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Wild Colonial Boys is hard to beat

His band, writes Burgess ‘were effectively written out of the Good Vibes history by a small cabal of devotees’

Ruefrex
Wild Colonial Boys: A Belfast Punk Story
Wild Colonial Boys: A Belfast Punk Story
Author: Thomas Paul Burgess
ISBN-13: 978-1526173379
Publisher: Manchester University Press
Guideline Price: £16.99

There comes a point in Wild Colonial Boys: A Belfast Punk Story – which details the emergence in the late 1970s of punk band Ruefrex and their subsequent drift back into relative obscurity – when you realise that no amount of time is going to soften the bitterness felt by its author against certain sections of the Northern Irish music community. In a particularly caustic music memoir, a rich vein of resentment presented like a badge of honour runs through the book, with especially pointed comments about Terri Hooley, the man behind Belfast’s Good Vibrations record label, which acted as a starting point for many Northern Irish bands of the era.

Not, alas, for Ruefrex. His band, writes Burgess (who was Ruefrex’s drummer and primary songwriter, and who is now an academic, a novelist and a musician), “were effectively written out of the Good Vibes history by a small cabal of devotees”. He continues, “Terri has two undeniable talents: firstly, he is one of the most opportunistic self-starters I have ever come across, and secondly, he has a specific talent for taking half-truths and manufacturing noteworthy legends from them.”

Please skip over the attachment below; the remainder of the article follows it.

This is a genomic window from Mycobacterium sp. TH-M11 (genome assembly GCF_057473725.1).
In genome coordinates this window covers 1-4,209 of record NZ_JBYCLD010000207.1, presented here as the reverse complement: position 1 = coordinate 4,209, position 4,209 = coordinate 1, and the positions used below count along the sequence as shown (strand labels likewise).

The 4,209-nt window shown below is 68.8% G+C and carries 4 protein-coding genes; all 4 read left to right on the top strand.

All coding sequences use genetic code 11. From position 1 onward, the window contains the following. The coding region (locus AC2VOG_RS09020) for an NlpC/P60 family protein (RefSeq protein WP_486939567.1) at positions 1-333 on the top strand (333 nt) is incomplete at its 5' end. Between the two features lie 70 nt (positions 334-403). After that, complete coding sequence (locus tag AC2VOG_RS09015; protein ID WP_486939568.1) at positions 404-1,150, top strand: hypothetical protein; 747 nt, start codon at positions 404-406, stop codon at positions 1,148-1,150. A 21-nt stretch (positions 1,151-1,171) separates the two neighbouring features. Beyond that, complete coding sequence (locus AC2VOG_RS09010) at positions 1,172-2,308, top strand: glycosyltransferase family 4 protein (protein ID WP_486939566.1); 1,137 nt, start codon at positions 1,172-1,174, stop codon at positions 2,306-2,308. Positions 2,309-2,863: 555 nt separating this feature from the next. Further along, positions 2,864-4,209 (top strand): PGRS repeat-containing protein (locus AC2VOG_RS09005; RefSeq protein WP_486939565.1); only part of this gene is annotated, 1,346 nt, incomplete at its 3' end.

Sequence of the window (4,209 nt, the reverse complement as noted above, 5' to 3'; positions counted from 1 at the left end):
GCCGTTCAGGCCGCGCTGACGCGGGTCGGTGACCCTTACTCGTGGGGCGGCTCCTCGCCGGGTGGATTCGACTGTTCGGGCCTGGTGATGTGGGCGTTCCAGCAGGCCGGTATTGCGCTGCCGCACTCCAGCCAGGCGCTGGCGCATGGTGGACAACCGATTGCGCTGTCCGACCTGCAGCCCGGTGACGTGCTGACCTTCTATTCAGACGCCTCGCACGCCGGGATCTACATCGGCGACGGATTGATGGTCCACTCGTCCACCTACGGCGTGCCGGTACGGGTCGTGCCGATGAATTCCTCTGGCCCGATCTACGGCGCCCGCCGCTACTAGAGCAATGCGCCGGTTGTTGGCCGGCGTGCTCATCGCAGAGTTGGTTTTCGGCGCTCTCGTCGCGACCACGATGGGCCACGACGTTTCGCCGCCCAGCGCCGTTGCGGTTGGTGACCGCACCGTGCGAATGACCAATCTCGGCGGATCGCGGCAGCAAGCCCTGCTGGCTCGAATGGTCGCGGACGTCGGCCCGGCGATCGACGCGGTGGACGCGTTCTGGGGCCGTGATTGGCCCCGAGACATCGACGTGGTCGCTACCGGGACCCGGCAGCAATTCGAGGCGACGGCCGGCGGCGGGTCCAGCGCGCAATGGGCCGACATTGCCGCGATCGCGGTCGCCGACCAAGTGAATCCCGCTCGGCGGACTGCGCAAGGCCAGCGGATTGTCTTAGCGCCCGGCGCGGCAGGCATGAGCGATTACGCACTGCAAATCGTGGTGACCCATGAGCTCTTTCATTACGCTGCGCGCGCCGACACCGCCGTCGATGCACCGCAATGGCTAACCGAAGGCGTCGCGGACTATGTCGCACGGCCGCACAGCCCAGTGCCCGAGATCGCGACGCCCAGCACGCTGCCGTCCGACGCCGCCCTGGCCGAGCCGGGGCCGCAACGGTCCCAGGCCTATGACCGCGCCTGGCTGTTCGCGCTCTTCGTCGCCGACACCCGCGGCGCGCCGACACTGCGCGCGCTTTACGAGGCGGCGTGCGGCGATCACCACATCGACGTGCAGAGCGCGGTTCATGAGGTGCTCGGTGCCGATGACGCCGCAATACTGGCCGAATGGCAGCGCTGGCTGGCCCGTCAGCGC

There is much more about Hooley and his “eventual (and dubious) beatification”, and how other Belfast punk bands of the time, such as Rudi, and The Outcasts “at best tolerated, at worst, despised us”. Burgess, however, doesn’t back down from his opinions, declaring that revisionism, be it “sanitised reflections” or “anodyne accounts” of history “should be approached with some sense of responsibility to the facts”. Fair enough.

Inordinately bad vibrations aside, Burgess writes with an equally tenacious clarity on what happened after Ruefrex left Belfast for a brief spell in London in the mid-’80s. Praised by the weekly influential music papers NME and Melody Maker, chased by major labels (Warner Music Group MD, Rob Dickens, and Stiff Records boss, Dave Robinson, were especially enthusiastic), Burgess’s dreams of long-term success were battered as much by “coked-up” incoherence from so-called managers as by band members whose default positions included erratic mayhem and a form of insidious insurrection. For a salutary tale outlined in an unapologetic take-no-prisoners style, Wild Colonial Boys is (as a Derry song goes) hard to beat.

Tony Clayton-Lea

Tony Clayton-Lea

Tony Clayton-Lea is a contributor to The Irish Times specialising in popular culture